Legislative Assembly for the ACT: 1998 Week 10 Hansard (25 November) . . Page.. 2843 ..
MR HUMPHRIES (continuing):
This issue has been a vexing issue. There are strong views for and against both abortion per se and this legislation in particular. I do not think that creating a further period of time beyond the three months we have already had to consider these issues is necessarily going to elucidate them for anybody in the community. I think, for that reason, Mr Speaker, that we should do the work which is on the program for today, and that is to debate this Bill.
MR STANHOPE (Leader of the Opposition) (11.17): Mr Speaker, I support the adjournment of this debate. I take the point made most lately by Mr Humphries in his contribution that it is not in the interests of effective law-making to adjourn this matter. I think, Minister, there is a significant difference between effective law-making and good law-making. We can crash laws through, but there is nothing to be gained by crashing through a bad law. The arguments made by my colleagues Mr Berry, Mr Corbell and Ms Tucker are sound and reasonable.
It is not right and appropriate to talk about a Bill that has been before us for three months, as has been suggested. We have had a Bill before us for a week, a second Bill, and the third Bill, in effect - Mr Moore's amendment - which I believe I received a faxed copy of this morning and am yet to open. At this moment I am being asked to consider proposals that I have not yet looked at.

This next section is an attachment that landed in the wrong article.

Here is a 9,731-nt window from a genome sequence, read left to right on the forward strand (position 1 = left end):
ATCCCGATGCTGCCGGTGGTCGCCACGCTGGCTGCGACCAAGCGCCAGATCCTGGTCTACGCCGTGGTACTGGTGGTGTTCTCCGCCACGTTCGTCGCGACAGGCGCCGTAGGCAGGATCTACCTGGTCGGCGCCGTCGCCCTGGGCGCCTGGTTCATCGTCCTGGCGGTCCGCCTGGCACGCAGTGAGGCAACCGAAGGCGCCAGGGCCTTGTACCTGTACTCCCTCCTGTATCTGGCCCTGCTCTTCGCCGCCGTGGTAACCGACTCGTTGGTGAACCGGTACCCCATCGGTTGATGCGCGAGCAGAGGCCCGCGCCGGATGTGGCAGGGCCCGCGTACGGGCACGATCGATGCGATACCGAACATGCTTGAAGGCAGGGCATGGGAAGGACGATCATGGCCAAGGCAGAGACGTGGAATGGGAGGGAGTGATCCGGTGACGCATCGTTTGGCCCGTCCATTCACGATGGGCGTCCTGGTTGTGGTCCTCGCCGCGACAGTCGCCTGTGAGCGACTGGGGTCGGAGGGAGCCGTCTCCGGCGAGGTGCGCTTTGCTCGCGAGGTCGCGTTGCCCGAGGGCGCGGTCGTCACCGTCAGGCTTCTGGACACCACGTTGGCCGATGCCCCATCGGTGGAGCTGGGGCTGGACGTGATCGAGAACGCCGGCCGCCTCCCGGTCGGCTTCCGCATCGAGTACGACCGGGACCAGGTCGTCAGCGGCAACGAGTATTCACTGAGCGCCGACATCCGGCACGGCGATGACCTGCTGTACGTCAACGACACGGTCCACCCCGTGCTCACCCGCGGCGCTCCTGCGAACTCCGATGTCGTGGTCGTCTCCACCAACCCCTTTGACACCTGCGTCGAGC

This is an incredibly difficult subject. It is a subject on which there are a range of views. The legislation and the amendments which have been proposed raise the most difficult issues. It is completely unacceptable that we should take onto ourselves today the task of passing into law issues that create the most extreme difficulties for everybody in the community. It is not that we are any great font of wisdom here; we are all incredibly fallible. It is not that we have any special knowledge about the application and the implications of the provisions that we will be dealing with today. This has been drawn to my attention very succinctly by some of the correspondence that each of us has received and, most tellingly, some of the correspondence the Attorney-General has received just yesterday and today.
It must be most alarming to each of us in this place and to everybody in the community to think it is possible that, by the end of today, we will have abortion legislation in the ACT when people such as the ACT Discrimination Commissioner, as late as yesterday, wrote to her Minister, the Minister responsible for her agency, saying:
I am writing to advise you that aspects of the above Private Member's Bill ... appear to me to be inconsistent with the Discrimination Act 1991 ...
The ACT Discrimination Commissioner wrote to her Minister as late as last week to say that, in the view of the ACT Discrimination Commissioner, this legislation breaches the Discrimination Act.
As late as last week, the ACT Division of General Practice wrote to every member of the Assembly saying: